Foodie Friday

Healthy Recipe of the Week

Spring Edamame 

The other green bean!

Edamame (immature soy beans) have a velvety texture and a less-starchy taste than typical beans, peas, or lentils. They are a tasteful match with spring vegetables such as, asparagus and chives.

edamame

Image source: https://www.wineboxgardener.com/home/2019/4/14/spring-vegetable-saute

Ingredients

  • 2 tablespoons Extra-Virgin Olive Oil
  • 2 Leeks or 1 bunch Scallions, with only white and pale green parts (thinly sliced)
  • 1 Fennel Bulb (trimmed, cored, and thinly sliced)
  • 2 stalks Celery (thinly sliced)
  • 1/4 cup Vegetable Stock or Water
  • 2 cups Edamame (may be thawed from frozen)
  • 2 cups Asparagus (chopped)
  • 1/4 cup Fresh Chives (minced)
  • 1 teaspoon Lemon Zest
  • 1 tablespoon Fresh Lemon Juice
  • 1/2 teaspoon Kosher Salt (*optional)
  • Black Pepper to taste (*optional)

Directions

In a large, heavy pot over medium-high heat, heat the olive oil until simmering.

Sauté the leeks (or scallions), fennel, and celery until lightly browned (about 5 – 7 minutes).

Add the vegetable stock (or water), edamame, and asparagus. Cook until the asparagus is bright green (about 1 – 2 minutes).

Remove from the heat. Season with the chives, lemon zest, lemon juice, and salt and black pepper (if desired).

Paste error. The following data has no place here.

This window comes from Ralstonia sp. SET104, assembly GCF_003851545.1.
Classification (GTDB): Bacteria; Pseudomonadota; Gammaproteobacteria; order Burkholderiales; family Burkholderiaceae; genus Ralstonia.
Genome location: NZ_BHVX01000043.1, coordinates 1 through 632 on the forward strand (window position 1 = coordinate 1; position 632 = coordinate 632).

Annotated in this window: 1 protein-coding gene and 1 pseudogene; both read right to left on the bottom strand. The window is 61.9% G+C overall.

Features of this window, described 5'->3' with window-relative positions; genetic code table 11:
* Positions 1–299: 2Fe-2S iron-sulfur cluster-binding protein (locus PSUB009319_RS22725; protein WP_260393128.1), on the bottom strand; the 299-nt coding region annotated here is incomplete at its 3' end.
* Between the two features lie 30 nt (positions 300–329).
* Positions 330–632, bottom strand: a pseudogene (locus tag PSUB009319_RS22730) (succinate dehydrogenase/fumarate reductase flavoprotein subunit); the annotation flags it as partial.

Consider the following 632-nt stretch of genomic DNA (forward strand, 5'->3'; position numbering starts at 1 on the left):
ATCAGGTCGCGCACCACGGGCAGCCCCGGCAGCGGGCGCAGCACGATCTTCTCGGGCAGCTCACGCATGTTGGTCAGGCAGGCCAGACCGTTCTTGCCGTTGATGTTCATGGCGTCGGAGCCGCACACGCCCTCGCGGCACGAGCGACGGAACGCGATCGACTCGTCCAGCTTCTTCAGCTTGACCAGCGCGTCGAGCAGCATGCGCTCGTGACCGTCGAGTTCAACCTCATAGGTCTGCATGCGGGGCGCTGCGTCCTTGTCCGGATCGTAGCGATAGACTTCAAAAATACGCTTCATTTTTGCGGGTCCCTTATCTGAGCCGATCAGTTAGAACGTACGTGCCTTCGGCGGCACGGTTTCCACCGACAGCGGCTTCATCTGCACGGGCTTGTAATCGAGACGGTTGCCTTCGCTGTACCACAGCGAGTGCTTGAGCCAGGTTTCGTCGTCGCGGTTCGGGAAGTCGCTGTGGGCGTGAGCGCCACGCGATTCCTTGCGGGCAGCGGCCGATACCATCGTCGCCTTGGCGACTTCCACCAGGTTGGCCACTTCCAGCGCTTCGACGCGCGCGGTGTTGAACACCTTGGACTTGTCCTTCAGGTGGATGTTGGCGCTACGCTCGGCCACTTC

Yields: 4 servings

Nutritional Information

Per Serving (1 1/2 cups): 210 Calories. 11g Total Fat. 1.5g Saturated Fat. 19g Carbohydrates. 10g Fiber. 6g Total Sugar. 0g Added Sugar. 13g Protein. 190mg Sodium.

Two additional edamame recipes that are perfect for spring or summer!

Reference

Chef Kate. (2021, May). The healthy cook: The other green bean. Nutrition Action Health Letter. 

About rrluthi

Certified fitness expert with a passion for educating and empowering people of all ages (young "kiddos" to the active aging "baby boomers") about the benefits of adopting and maintaining an active, healthy lifestyle, preventing injury, and feeling good. Proven strengths applying cutting-edge fitness/wellness concepts and research through roles as a health coach, fitness trainer, group exercise instructor, and rehabilitation aide—in addition to promoting these concepts in a more systematic way through blogging and social media, community outreach, and corporate wellness program facilitation.
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